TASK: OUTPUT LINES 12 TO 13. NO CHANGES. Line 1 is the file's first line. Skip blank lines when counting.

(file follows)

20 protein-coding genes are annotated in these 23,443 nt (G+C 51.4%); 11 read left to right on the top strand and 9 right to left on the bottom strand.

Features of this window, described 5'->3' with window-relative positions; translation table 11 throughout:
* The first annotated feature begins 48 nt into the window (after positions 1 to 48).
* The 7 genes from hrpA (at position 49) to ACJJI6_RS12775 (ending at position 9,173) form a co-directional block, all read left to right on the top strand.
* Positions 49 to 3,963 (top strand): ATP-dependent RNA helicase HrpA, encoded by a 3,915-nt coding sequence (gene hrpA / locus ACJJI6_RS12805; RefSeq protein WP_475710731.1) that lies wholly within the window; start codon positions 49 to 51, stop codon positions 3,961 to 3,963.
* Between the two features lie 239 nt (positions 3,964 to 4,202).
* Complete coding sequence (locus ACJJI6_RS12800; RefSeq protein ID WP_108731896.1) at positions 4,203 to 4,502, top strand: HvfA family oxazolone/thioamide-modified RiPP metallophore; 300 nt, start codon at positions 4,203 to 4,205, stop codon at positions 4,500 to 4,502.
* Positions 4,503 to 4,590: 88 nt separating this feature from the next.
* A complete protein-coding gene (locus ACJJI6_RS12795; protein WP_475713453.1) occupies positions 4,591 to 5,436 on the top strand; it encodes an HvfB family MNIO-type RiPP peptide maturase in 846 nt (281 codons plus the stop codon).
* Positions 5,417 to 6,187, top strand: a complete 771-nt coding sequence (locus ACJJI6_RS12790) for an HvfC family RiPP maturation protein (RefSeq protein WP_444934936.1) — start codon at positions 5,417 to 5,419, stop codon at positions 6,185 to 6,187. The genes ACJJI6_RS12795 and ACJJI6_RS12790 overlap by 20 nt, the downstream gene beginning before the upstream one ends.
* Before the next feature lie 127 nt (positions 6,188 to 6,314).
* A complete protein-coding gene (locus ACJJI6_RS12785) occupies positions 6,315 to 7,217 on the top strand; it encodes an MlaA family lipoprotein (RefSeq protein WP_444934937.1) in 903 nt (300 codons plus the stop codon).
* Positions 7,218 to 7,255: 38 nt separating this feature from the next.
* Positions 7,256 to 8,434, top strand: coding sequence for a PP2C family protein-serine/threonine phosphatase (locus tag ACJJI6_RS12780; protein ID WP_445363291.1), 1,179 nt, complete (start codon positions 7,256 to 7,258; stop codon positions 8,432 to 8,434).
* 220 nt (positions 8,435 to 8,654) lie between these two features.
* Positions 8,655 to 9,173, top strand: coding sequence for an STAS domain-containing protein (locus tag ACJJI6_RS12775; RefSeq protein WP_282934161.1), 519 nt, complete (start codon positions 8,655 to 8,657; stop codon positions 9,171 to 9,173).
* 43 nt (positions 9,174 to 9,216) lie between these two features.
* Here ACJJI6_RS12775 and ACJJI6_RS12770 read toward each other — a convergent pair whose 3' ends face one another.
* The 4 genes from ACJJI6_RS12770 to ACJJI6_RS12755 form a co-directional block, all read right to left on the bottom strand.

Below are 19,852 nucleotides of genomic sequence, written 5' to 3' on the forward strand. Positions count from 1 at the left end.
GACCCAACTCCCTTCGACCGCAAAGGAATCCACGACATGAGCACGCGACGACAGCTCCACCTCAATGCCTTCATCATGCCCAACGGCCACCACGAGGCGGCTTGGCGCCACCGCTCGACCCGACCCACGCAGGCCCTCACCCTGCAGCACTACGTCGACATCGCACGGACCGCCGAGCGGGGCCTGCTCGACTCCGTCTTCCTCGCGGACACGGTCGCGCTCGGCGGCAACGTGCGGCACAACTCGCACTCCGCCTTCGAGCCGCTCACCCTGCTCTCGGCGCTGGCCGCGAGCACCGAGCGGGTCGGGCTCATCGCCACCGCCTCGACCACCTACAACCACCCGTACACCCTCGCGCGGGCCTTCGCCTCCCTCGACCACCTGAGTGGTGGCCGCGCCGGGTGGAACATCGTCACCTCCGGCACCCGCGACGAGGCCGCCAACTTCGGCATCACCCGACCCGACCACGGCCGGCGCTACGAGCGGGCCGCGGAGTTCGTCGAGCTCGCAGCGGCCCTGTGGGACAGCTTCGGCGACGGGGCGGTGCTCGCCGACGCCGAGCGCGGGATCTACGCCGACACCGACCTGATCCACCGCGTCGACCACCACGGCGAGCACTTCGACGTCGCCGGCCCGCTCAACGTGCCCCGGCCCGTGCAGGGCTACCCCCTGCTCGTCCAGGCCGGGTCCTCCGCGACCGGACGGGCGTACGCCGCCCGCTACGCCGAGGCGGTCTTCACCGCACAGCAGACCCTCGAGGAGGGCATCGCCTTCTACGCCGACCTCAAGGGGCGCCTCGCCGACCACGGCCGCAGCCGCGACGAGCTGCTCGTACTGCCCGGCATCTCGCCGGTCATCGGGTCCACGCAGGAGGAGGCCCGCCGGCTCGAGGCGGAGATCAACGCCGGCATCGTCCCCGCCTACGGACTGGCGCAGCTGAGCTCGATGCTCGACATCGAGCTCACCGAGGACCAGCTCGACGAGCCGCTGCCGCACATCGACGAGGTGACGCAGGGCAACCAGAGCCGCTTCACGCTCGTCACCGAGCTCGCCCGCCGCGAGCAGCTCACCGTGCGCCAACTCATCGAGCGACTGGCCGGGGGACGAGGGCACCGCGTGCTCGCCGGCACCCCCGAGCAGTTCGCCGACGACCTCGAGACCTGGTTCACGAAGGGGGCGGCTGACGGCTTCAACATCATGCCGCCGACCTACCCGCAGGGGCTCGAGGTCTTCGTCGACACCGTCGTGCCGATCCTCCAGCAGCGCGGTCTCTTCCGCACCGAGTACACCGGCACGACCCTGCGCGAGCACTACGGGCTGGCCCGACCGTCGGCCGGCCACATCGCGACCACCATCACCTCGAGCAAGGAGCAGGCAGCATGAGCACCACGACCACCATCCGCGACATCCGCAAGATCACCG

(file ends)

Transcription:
* A complete protein-coding gene (locus ACJJI6_RS12785) occupies positions 6,315 to 7,217 on the top strand; it encodes an MlaA family lipoprotein (RefSeq protein WP_444934937.1) in 903 nt (300 codons plus the stop codon).
* Positions 7,218 to 7,255: 38 nt separating this feature from the next.